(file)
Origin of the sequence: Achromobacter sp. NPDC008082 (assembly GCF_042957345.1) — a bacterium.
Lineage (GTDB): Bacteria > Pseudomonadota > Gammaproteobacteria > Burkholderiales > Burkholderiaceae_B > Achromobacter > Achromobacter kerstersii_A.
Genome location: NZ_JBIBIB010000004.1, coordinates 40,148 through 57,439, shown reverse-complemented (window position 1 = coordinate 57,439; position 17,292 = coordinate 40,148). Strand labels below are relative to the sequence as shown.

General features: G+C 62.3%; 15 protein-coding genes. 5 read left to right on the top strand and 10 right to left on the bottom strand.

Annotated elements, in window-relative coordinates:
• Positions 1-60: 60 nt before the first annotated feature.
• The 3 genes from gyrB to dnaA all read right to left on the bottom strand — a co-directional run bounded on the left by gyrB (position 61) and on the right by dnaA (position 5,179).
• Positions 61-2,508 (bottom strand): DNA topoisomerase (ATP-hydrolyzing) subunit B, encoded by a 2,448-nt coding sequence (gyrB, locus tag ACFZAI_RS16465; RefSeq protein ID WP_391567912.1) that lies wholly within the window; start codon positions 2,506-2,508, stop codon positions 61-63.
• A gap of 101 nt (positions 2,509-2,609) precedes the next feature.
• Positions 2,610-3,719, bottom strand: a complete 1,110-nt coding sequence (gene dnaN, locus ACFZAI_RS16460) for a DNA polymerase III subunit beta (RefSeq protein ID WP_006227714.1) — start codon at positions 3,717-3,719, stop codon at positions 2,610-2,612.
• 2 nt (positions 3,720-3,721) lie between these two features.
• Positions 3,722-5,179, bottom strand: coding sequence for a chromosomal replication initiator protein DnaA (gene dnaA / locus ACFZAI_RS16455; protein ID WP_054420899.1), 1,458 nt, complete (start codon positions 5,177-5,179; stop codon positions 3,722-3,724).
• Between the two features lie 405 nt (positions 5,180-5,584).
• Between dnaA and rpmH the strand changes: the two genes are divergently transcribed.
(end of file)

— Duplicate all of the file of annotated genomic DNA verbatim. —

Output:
Origin of the sequence: Achromobacter sp. NPDC008082 (assembly GCF_042957345.1) — a bacterium.
Lineage (GTDB): Bacteria > Pseudomonadota > Gammaproteobacteria > Burkholderiales > Burkholderiaceae_B > Achromobacter > Achromobacter kerstersii_A.
Genome location: NZ_JBIBIB010000004.1, coordinates 40,148 through 57,439, shown reverse-complemented (window position 1 = coordinate 57,439; position 17,292 = coordinate 40,148). Strand labels below are relative to the sequence as shown.

General features: G+C 62.3%; 15 protein-coding genes. 5 read left to right on the top strand and 10 right to left on the bottom strand.

Annotated elements, in window-relative coordinates:
• Positions 1-60: 60 nt before the first annotated feature.
• The 3 genes from gyrB to dnaA all read right to left on the bottom strand — a co-directional run bounded on the left by gyrB (position 61) and on the right by dnaA (position 5,179).
• Positions 61-2,508 (bottom strand): DNA topoisomerase (ATP-hydrolyzing) subunit B, encoded by a 2,448-nt coding sequence (gyrB, locus tag ACFZAI_RS16465; RefSeq protein ID WP_391567912.1) that lies wholly within the window; start codon positions 2,506-2,508, stop codon positions 61-63.
• A gap of 101 nt (positions 2,509-2,609) precedes the next feature.
• Positions 2,610-3,719, bottom strand: a complete 1,110-nt coding sequence (gene dnaN, locus ACFZAI_RS16460) for a DNA polymerase III subunit beta (RefSeq protein ID WP_006227714.1) — start codon at positions 3,717-3,719, stop codon at positions 2,610-2,612.
• 2 nt (positions 3,720-3,721) lie between these two features.
• Positions 3,722-5,179, bottom strand: coding sequence for a chromosomal replication initiator protein DnaA (gene dnaA / locus ACFZAI_RS16455; protein ID WP_054420899.1), 1,458 nt, complete (start codon positions 5,177-5,179; stop codon positions 3,722-3,724).
• Between the two features lie 405 nt (positions 5,180-5,584).
• Between dnaA and rpmH the strand changes: the two genes are divergently transcribed.